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December 30, 2014

Six Urban Institute blog posts from 2014 that warrant another look

December 30, 2014

As Urban Institute’s blog editor, I have the privilege of closely reading every post we put up—some 300 in 2014. Not only does my job expose me to a vast range of empirical research across the spectrum of public policy, I am continually impressed by my colleagues’ insight about policy and the people it is designed to serve.

Below are six posts from this year that, in my view, warrant more attention than they got. Though they are well-written, contain compelling visuals, and tell people’s stories, they didn’t receive as many views as I would have predicted. Have another look.

  1. Putting the people back in policy and practice by Molly Scott. While we have fought for over 50 years to end poverty, we rarely talk to the people with the most insight about it: those living in poverty themselves. Why is that?

The CEO of a large food bank offered a great example of this at a recent conference. For years, his food bank had established rules for how many times a month clients could come for food. But, challenged by a new Feeding America initiative to put clients at the center of efforts to end hunger, he woke up one morning and realized, “Wow—we never even asked any of the clients how long food lasted or how frequently they needed to come! How can we ever hope for our programs to alleviate hunger if we don’t understand something that basic?”

  1. Who falls into the Medicaid coverage gap? by Anna Spencer. Over 6 million uninsured adults fall into what’s called the Medicaid coverage gap, meaning they earn too much to qualify for Medicaid but too little to qualify for ACA tax credits to help them purchase insurance. Who are they? ACA2
  2. Widespread police failure to investigate rape accusations by Janine Zweig. Several high-profile and controversial rape accusations have dominated headlines lately, but a comprehensive investigation of rape victims reveals that, too often, police simply fail to take rape seriously. As one victim told our researcher: 

I go to see the detective… and he decided that I was a drug addict whore and that was the end of the case….I told him how hard it was and how scared I was. I was crying. I’m showing him text messages from this guy, like threats and sexual things and threats and sexual things nonstop. And he just said, “Well, I don’t know what you expect me to do.” It was a throwaway phone, so you can’t trace those or anything. “What do you want me to do? Nothing I can do about that.” I was so upset. I was just like, “Yup, thanks for your time. Goodbye.”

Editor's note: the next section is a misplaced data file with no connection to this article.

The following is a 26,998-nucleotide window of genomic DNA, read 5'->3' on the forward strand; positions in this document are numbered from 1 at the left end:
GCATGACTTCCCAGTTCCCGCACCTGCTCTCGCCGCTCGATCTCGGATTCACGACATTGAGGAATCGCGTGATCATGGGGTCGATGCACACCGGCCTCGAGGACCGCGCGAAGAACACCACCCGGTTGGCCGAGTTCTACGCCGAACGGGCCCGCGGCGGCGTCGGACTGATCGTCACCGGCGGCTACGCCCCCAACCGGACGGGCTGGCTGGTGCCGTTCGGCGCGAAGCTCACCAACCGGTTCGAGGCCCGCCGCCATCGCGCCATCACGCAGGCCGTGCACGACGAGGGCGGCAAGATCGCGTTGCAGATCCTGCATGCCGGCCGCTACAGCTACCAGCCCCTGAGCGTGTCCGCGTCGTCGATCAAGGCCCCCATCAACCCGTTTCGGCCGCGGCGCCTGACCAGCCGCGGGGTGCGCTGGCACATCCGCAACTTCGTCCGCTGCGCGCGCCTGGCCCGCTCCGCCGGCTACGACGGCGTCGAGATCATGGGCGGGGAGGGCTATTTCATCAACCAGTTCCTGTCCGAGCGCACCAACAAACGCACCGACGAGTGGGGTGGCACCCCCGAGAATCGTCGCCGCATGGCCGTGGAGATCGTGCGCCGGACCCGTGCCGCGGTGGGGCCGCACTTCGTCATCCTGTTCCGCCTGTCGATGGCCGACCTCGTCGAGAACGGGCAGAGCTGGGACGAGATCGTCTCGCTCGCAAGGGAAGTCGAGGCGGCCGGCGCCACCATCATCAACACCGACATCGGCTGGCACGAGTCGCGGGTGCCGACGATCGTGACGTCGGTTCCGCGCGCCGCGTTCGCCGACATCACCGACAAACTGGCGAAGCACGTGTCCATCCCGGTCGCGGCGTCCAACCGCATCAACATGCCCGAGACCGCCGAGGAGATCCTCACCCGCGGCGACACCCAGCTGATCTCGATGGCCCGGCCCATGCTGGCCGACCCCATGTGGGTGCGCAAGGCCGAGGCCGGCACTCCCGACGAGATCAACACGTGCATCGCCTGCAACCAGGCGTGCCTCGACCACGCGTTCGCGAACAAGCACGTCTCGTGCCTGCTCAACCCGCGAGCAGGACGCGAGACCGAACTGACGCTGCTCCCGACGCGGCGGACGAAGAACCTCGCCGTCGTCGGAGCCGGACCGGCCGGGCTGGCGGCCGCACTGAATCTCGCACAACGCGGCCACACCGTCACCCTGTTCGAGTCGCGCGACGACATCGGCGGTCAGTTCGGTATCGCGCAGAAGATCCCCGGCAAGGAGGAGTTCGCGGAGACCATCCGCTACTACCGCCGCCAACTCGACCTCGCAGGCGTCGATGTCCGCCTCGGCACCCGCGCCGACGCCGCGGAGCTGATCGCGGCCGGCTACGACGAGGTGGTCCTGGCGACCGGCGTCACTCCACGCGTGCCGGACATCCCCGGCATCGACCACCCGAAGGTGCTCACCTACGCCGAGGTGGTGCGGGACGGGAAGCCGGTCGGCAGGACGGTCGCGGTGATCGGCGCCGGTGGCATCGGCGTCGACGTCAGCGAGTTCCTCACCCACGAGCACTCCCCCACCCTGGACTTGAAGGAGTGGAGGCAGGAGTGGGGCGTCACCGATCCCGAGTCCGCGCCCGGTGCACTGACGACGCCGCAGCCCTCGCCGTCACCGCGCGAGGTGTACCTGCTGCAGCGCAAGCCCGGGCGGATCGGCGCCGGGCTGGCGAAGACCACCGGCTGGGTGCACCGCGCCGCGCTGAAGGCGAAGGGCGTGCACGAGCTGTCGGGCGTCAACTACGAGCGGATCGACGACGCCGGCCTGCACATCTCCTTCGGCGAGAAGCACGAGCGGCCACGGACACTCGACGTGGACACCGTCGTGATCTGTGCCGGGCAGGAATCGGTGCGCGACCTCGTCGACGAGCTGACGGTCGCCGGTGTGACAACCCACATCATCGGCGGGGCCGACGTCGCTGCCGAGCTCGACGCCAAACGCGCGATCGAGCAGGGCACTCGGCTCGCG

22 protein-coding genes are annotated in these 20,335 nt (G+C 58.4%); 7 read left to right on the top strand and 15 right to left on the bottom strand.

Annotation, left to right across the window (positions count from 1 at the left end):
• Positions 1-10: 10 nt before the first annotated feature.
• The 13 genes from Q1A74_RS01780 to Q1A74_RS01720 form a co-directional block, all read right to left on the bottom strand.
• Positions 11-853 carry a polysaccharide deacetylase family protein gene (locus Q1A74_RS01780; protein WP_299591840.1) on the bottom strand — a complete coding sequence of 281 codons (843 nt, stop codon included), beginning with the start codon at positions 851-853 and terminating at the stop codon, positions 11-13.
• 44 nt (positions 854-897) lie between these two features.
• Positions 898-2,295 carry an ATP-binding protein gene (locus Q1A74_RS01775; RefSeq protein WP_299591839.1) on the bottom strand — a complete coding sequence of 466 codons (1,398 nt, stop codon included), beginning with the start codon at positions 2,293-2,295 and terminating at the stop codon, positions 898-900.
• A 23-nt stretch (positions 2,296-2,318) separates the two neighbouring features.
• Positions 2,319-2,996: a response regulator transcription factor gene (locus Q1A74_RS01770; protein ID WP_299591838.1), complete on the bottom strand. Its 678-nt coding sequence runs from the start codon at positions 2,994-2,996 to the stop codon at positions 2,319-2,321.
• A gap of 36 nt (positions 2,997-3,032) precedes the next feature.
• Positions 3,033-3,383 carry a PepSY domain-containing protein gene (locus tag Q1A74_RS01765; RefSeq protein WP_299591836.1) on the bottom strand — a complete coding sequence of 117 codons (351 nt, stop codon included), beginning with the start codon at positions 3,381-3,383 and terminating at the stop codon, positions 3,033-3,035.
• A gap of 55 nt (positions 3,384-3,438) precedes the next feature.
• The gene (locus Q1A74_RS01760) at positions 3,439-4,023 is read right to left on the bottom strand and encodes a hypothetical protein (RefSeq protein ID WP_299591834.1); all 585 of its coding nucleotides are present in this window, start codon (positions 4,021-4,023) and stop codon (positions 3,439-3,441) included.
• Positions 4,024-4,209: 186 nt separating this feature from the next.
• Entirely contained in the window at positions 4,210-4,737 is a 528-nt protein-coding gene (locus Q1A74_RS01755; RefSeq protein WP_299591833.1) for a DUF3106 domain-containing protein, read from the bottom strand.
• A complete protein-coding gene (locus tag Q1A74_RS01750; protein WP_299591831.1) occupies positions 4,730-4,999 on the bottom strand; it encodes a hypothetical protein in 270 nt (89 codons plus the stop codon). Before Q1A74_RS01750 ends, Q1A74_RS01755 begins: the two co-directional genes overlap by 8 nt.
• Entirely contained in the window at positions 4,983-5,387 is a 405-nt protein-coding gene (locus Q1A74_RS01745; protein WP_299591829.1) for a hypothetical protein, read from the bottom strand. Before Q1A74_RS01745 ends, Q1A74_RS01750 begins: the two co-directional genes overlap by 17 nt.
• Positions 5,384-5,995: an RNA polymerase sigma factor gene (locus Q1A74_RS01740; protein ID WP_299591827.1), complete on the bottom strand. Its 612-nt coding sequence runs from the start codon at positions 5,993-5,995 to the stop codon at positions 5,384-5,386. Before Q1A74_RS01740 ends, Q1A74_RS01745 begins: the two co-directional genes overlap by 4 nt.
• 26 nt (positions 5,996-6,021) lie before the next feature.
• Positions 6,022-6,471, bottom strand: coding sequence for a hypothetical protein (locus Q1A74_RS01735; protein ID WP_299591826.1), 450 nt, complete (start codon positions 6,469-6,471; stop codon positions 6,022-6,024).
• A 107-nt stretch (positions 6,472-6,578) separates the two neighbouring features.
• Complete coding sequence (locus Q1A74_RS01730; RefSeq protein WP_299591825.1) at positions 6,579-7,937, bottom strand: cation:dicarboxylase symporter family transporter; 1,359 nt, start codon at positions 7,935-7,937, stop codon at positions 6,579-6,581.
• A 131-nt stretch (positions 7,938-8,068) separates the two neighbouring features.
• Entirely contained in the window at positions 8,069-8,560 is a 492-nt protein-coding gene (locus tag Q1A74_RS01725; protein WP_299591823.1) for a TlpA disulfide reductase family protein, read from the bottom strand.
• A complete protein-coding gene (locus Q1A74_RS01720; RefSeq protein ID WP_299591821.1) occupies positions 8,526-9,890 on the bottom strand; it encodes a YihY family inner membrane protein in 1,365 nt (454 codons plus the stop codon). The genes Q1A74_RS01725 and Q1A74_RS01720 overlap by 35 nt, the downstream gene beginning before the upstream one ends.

1. TribalRes_map

    Native American reservations suffer from poverty more than high housing costs by Jennifer Biess. Unlike much of the nation, housing in Indian country is affordable, with average rents around $440 a month. However, extreme Native American poverty means that decent housing is still far out of reach. 

    But there’s another way to consider those same numbers. Even though the average rent is very low, nearly 4 in 10 AIAN renter households pay more than 30 percent of their incomes on housing. That’s still a problem – a poverty problem (32 percent of Native Americans live in poverty in tribal areas, more than double the national rate for non-Natives).

  2. How being poor in DC makes kids’ asthma worse by Nicole Levins.  Though most of the millions of kids with asthma lead normal lives, many low-income kids—in Washington, DC, and elsewhere—suffer regular, negative consequences from the highly treatable disease.

So, how can we help everyone breathe a little easier? Urban Institute researchers, led by Marla McDaniel, teamed up with IMPACT DC to interview 33 players involved in asthma treatment—from parents to primary care physicians to IMPACT DC’s educators—to figure out why it’s so hard to treat asthma among DC’s poorest kids. In their own words, [t]here are five potential factors.

  1. Some reasonable Social Security reforms by Zach McDade. I include one of my own posts because, though I am admittedly nerdy about data and policy, some issues—like Social Security—remain unnecessarily obscured from the public conversation. As I hoped to convey here, Social Security reform need not be complex. It’s no secret that Social Security is in bad shape, but it’s not as bad as many think. And in fact, there are simple, evidence-based reforms that would help put it on firm long-term footing. For example:

In the early 1980s, the [Social Security tax] cap covered about 90 percent of all wages in the economy. Since then, rapid income growth at the top of the distribution means that the cap now covers only about 84 percent of all wages. If the share had remained constant, 2014’s cap would be almost $230,000. Eliminating the cap altogether could reduce the long-term deficit between 70 and 86 percent, depending on whether high-income earners also received higher benefits in return for paying more tax. Raising the cap to cover 90 percent of wages again could lower the deficit by 28 percent, even if high earners receive higher benefits.

Check back in January—2015 promises to be an even bigger year for Urban Institute and its bloggers.

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